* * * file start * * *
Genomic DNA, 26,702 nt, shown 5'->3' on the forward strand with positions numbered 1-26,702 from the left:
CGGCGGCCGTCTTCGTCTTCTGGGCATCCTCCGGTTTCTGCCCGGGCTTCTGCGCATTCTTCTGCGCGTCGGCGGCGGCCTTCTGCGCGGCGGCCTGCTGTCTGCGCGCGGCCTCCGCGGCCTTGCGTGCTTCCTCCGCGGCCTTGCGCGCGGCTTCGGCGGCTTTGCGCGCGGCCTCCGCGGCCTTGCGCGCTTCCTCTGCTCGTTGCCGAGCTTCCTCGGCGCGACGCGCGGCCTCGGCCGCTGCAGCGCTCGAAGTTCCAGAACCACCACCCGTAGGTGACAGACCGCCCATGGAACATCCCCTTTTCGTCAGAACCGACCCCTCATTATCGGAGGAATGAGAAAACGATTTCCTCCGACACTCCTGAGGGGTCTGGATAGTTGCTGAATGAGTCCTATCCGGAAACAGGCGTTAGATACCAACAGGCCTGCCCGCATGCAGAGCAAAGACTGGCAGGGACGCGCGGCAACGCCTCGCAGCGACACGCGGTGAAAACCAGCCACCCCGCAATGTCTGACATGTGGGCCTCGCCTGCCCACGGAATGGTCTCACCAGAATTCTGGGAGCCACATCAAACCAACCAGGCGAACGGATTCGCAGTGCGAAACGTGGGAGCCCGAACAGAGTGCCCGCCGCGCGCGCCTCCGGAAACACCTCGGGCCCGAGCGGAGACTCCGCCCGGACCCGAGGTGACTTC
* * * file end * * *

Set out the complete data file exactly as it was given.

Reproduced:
Genomic DNA, 26,702 nt, shown 5'->3' on the forward strand with positions numbered 1-26,702 from the left:
CGGCGGCCGTCTTCGTCTTCTGGGCATCCTCCGGTTTCTGCCCGGGCTTCTGCGCATTCTTCTGCGCGTCGGCGGCGGCCTTCTGCGCGGCGGCCTGCTGTCTGCGCGCGGCCTCCGCGGCCTTGCGTGCTTCCTCCGCGGCCTTGCGCGCGGCTTCGGCGGCTTTGCGCGCGGCCTCCGCGGCCTTGCGCGCTTCCTCTGCTCGTTGCCGAGCTTCCTCGGCGCGACGCGCGGCCTCGGCCGCTGCAGCGCTCGAAGTTCCAGAACCACCACCCGTAGGTGACAGACCGCCCATGGAACATCCCCTTTTCGTCAGAACCGACCCCTCATTATCGGAGGAATGAGAAAACGATTTCCTCCGACACTCCTGAGGGGTCTGGATAGTTGCTGAATGAGTCCTATCCGGAAACAGGCGTTAGATACCAACAGGCCTGCCCGCATGCAGAGCAAAGACTGGCAGGGACGCGCGGCAACGCCTCGCAGCGACACGCGGTGAAAACCAGCCACCCCGCAATGTCTGACATGTGGGCCTCGCCTGCCCACGGAATGGTCTCACCAGAATTCTGGGAGCCACATCAAACCAACCAGGCGAACGGATTCGCAGTGCGAAACGTGGGAGCCCGAACAGAGTGCCCGCCGCGCGCGCCTCCGGAAACACCTCGGGCCCGAGCGGAGACTCCGCCCGGACCCGAGGTGACTTC